World Athletics bans trans females who experienced male puberty
Transgender women who have experienced male puberty will not be permitted to compete in female world ranking competitions, the World Athletics announced Thursday.
The international council opted to ban the swath of prospective athletes instead of continuing to follow its previous rules that placed parameters on the testosterone levels of transgender female athletes.
Previously, transgender women were required to reduce their amount of blood testosterone to a maximum of 2.5 nanomoles for a period of 24 months to qualify for competition.
After consulting with various stakeholders — including transgender representatives — World Athleteies found there was “little support” for the regulations.
World Athletics President Sebastian Coe told BBC that the decision was “guided by the overarching principle which is to protect the female category.”
He noted that there are currently no transgender female athletes competing internationally in the sport who would be affected by the new rules, which are set to take effect March 31.
World Athletics ruled transgender female athletes who experienced male puberty cannot compete in international competition.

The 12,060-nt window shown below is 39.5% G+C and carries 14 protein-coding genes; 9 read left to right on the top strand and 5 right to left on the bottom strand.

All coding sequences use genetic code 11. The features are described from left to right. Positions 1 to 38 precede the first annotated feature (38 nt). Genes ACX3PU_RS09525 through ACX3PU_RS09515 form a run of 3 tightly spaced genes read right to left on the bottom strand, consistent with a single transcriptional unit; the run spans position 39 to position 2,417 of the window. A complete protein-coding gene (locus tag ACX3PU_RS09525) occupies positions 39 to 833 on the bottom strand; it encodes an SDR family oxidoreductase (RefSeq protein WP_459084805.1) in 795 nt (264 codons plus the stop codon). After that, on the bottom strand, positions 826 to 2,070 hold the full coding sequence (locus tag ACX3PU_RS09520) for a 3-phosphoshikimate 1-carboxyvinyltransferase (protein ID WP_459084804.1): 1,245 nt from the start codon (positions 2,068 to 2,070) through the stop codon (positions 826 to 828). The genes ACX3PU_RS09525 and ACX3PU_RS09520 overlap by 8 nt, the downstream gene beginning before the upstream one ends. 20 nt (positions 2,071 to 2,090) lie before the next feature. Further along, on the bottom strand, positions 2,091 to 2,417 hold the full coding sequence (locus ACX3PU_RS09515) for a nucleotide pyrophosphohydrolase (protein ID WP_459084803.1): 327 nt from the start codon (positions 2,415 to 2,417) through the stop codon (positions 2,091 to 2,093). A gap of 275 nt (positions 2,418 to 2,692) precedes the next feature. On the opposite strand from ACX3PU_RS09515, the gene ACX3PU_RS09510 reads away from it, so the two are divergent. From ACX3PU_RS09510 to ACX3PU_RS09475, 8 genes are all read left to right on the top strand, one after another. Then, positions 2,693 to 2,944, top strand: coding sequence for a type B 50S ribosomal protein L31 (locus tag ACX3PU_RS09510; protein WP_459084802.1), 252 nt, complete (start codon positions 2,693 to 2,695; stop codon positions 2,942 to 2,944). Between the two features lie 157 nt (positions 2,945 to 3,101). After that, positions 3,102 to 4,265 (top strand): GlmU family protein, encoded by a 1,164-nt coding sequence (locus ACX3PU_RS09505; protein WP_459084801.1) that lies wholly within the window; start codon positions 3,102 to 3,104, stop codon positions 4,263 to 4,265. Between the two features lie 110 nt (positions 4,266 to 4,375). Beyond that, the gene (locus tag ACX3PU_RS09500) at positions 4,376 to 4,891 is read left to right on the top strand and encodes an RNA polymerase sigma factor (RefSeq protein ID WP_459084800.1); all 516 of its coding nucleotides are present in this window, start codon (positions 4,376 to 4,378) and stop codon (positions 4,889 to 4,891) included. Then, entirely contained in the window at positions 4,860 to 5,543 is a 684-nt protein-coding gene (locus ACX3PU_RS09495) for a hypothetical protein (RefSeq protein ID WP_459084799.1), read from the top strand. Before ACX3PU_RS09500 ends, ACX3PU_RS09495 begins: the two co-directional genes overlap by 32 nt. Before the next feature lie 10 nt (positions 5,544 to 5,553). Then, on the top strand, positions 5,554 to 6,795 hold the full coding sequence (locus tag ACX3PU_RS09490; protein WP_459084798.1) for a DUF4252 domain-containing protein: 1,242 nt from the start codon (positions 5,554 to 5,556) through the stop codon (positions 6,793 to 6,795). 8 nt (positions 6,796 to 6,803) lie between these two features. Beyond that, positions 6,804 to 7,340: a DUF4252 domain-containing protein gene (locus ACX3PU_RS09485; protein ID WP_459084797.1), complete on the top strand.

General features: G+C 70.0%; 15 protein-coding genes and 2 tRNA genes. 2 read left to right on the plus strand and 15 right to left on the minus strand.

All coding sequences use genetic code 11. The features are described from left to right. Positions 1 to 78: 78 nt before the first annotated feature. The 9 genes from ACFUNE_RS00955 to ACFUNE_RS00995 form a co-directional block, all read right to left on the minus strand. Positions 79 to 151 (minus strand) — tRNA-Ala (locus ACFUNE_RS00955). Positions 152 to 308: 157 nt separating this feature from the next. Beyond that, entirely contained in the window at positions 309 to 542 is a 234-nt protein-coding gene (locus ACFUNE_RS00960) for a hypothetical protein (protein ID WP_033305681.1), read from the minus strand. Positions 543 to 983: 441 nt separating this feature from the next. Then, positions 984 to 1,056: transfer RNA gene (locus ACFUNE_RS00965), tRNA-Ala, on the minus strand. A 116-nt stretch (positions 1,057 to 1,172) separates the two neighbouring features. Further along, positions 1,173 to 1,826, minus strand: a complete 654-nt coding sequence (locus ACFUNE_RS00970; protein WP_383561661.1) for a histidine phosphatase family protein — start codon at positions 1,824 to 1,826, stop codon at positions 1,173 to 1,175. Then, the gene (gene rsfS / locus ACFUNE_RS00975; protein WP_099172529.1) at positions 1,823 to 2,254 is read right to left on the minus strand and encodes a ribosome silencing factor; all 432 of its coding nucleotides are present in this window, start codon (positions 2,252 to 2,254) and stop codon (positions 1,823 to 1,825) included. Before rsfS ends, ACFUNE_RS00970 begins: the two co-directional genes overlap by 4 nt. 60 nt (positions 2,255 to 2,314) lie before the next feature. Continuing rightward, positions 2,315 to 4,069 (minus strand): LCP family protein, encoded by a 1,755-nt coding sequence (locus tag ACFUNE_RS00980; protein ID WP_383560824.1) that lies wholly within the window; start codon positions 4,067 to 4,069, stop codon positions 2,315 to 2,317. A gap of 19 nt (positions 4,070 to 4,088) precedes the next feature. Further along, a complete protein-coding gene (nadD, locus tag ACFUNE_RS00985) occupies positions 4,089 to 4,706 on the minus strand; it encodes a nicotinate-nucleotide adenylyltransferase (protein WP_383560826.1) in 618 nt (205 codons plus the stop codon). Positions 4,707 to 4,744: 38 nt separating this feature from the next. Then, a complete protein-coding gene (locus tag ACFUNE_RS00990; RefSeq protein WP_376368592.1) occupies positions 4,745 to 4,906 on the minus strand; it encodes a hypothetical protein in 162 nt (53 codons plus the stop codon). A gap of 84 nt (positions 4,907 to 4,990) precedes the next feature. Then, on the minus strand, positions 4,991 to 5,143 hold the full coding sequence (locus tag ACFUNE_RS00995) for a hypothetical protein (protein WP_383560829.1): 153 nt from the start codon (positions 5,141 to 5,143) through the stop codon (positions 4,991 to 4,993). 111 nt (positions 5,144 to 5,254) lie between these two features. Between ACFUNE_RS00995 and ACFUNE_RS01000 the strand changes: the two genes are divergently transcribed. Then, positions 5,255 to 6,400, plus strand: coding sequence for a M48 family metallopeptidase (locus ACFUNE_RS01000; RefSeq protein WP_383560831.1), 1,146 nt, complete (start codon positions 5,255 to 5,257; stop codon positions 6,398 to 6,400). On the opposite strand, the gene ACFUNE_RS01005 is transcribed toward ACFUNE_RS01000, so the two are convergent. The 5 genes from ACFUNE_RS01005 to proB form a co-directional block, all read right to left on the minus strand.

The organization — which oversees sporting events involving competitive running, jumping, throwing and walking — argued the lack of representation made it difficult to evaluate the fairness of female competition in athletics, so the group ultimately “decided to prioritise fairness and the integrity of the female competition before inclusion.”
The exclusionary rules could change in the next year, Coe said — World Athletics will set up a working group to further research the transgender eligibility guidelines over the next 12 months.
“We’re not saying no forever,” he told BBC.
Sebastian Coe, World Athletics President, said the decision was made in order to maintain fairness for women athletes.
Getty Images for European Athletics
In the same announcement, World Athletics announced it would be strengthening its regulations for Differences in Sex Development (DSD), or intersex, athletes.
As of March 31, DSD athletes will be placed under the same testosterone-limiting regulations transgender female athletes previously adhered to.
The new rules will replace the only existing regulation for DSD athletes, which prevented them from participating in events ranging from 400m to a mile.
DSD athletes already competing will be yanked from competition until they can reduce their testosterone levels to appropriate ranges for six consecutive months, the organization said.
“Decisions are always difficult when they involve conflicting needs and rights between different groups, but we continue to take the view that we must maintain fairness for female athletes above all other considerations,” Coe said in a statement.
“We will be guided in this by the science around physical performance and male advantage which will inevitably develop over the coming years. As more evidence becomes available, we will review our position, but we believe the integrity of the female category in athletics is paramount.”